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Training and Language Planning
by Jodi Williams

Training your pet early and consistently is key to building a secure and trusting relationship for your pet in its new environment, but most don't realize that their language plan (or lack of plan) is just as crucial.

Believe it or not, animals don't speak our language.

I know, surprising, isn't it?

basic commands Often, new pet owners make the simple mistake of not being clear about what they expect from their pet. This lack of clarity causes unnecessary problems and frustrations. Teaching your pet commands becomes more effective if the words you use to communicate your your pet's desired response are clear and consistent.

Most of us have a fundamental pet-language that we've learned through past pet ownership and through our exposure to media presentations of pet owners. Think about it - what do people say when they want an animal to stop and put its hind-quarters on the ground? They say "sit". The most common commands are "sit", "stay", and "come". I think we all have a pretty clear idea of what these mean and how we expect pets to respond. Not surprisingly, these three basic commands are also the most important of all. Every pet that wanders outdoors must know these commands for its own safety and the safety of others.

What are your words for other actions?

When you want your pet to know that it needs to move off the couch, do you say "off" or "down"? Or, do you interchange the two without realizing it? This is pretty common. What about when you get frustrated because you don't understand why a particular command or behavior is such an exception, even though in most circumstances your pet is quick to respond to other commands. Have you stopped and asked yourself why? Have you really looked at how you're commanding? Not just your words, but your body language, tone of voice and hand gestures as well.

Start thinking about your language when this and other similar situations arise.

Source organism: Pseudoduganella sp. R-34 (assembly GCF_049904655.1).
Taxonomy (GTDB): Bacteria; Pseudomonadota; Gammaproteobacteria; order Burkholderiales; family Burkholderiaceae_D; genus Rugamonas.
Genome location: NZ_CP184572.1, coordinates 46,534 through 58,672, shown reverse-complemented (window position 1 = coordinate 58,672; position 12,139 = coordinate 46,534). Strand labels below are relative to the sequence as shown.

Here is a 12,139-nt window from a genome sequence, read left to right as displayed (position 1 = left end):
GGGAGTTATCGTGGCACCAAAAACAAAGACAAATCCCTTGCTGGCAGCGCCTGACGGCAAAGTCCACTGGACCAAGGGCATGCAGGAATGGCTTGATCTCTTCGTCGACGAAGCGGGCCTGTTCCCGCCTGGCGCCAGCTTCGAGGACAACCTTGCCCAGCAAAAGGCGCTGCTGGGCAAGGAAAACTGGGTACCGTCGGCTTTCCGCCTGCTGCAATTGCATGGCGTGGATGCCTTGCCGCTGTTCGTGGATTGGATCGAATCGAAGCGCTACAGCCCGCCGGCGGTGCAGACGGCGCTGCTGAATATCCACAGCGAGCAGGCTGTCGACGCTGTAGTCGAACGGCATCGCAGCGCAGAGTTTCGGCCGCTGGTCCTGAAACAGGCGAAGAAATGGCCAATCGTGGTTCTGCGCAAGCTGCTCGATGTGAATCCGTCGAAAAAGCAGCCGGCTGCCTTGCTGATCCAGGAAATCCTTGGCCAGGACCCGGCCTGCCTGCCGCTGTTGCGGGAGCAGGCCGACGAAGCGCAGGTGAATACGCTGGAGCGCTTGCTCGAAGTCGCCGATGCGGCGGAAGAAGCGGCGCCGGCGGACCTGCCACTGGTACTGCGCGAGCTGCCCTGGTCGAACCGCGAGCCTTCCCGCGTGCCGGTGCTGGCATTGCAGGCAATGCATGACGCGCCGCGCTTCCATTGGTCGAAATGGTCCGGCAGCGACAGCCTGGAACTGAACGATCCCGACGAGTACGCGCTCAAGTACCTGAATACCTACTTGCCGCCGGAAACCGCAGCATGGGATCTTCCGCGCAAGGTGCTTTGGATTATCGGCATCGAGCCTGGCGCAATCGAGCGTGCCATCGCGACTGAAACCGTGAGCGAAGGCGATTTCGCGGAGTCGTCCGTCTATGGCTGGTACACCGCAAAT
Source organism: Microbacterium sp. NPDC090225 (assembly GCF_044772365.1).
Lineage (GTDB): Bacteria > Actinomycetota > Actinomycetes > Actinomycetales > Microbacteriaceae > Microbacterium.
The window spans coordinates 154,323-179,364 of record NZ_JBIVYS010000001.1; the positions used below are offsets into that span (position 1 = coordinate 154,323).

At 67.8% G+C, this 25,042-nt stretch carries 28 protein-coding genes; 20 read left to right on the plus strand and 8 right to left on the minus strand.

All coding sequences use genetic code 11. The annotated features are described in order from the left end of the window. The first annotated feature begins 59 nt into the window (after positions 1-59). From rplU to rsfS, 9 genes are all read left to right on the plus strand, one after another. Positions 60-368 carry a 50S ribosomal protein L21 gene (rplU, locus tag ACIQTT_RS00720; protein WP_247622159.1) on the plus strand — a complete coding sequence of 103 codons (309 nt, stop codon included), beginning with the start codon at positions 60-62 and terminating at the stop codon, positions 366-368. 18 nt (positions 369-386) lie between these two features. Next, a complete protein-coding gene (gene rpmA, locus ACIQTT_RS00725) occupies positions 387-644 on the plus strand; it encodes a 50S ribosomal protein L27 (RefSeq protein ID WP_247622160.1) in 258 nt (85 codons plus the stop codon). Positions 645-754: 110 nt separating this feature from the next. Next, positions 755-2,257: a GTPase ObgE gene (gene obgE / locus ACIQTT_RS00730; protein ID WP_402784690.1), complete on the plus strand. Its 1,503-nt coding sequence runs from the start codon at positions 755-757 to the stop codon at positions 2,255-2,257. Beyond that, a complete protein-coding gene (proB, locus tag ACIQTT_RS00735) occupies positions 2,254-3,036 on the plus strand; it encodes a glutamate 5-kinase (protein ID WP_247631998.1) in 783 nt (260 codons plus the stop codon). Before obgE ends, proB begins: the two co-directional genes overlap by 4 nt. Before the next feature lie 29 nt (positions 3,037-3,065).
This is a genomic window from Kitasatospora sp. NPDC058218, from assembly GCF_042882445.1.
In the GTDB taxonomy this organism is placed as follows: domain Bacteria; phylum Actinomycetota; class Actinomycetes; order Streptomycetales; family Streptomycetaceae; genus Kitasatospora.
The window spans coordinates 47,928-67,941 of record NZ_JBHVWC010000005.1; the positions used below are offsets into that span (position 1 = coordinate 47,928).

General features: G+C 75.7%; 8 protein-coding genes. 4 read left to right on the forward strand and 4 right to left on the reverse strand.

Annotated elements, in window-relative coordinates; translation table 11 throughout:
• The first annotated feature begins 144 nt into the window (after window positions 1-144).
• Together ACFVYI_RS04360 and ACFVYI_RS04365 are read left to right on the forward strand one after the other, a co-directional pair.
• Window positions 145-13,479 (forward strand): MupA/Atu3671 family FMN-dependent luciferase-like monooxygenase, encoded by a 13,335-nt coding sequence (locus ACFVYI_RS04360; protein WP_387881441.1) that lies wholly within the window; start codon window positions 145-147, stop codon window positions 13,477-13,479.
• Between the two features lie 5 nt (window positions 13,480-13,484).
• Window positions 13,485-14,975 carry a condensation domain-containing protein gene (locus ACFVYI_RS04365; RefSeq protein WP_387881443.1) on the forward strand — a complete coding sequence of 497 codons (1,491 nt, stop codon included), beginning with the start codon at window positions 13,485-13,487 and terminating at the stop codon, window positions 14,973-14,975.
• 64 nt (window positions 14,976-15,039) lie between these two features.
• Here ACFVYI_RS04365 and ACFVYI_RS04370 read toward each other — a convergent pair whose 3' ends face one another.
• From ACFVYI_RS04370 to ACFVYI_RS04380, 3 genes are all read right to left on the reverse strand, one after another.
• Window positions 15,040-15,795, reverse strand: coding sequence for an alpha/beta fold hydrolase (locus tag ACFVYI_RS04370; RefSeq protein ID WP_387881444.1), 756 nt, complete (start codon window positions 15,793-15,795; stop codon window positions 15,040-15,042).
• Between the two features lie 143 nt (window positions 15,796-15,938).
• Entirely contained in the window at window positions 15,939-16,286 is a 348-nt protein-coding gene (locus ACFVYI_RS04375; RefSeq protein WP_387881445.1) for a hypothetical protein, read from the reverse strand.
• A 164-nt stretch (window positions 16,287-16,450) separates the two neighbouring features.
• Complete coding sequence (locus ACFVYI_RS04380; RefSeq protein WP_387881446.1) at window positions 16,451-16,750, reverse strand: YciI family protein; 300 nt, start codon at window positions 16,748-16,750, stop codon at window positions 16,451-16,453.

Are you using different words for a single command?

Do you change them without thinking or realizing that you do?

Are you interchanging commands with other meanings?

Do you say "down" when you want your pet to get off furniture, but also use "down" when you want your pet to lie down?

Are you speaking in full sentences?

Example: "Now Fido, we've talked about this. You need to get off the couch."

Really? In that long series of what your dog or cat perceives as a foreign language, do you really think your pet can magically pick out the single, un-emphasized use of the word "off" in that long sentence?

Do you raise your voice in frustration?

Be aware that shouting and yelling to a dog is the pretty much the same thing as barking. What do dogs do when other dogs bark? They join the chorus or react in fear or aggression.

Asking yourself these and other communication-oriented questions can help you identify inconsistencies. Doing this can also start you in the direction you need for developing a "communication plan" to increase both your pet's language skills and your ability to direct your pet's actions.

The point here is, often when pet owners bring a new pet into their homes they neglect to consciously choose the language or define their expectations for what their pet must learn. Consciously choosing these simple requirements will help create a peaceful, happy coexistence.

When you see those amazing pet trick videos of other pet-owners and their seemingly symbiotic animal companions, do you ever notice the subtlety of the language the two share?

Take for example, the online video of the gentleman with the rescued-from-certain-death cattle dog. The video shows the dog in a field as its owner's voice-over quietly and calmly carries on a conversation with his dog. The dog seems to magically move forward a step at a time toward its prize. Then the dog freezes, steps back, inches forward, crawls, all seemingly in perfect synchronization to the rambling words of the announcer. If you watch the video from a more analytical point of view, however, you can easily pick out the key "command" words the owner uses that communicate very clearly to the dog what his expectations are for each and every action. Obviously the man has spent a great deal of time building this language and this relationship with his dog. But it's an excellent example of what can be possible when your language with your pet is clear.

Pet owners who have taken training classes or sought out advise from knowledgeable owners have often heard this principle being eluded to in different ways. But, the approach for you and your pet is very simple.

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Develop a Communications Plan
for you, your family, and your pet.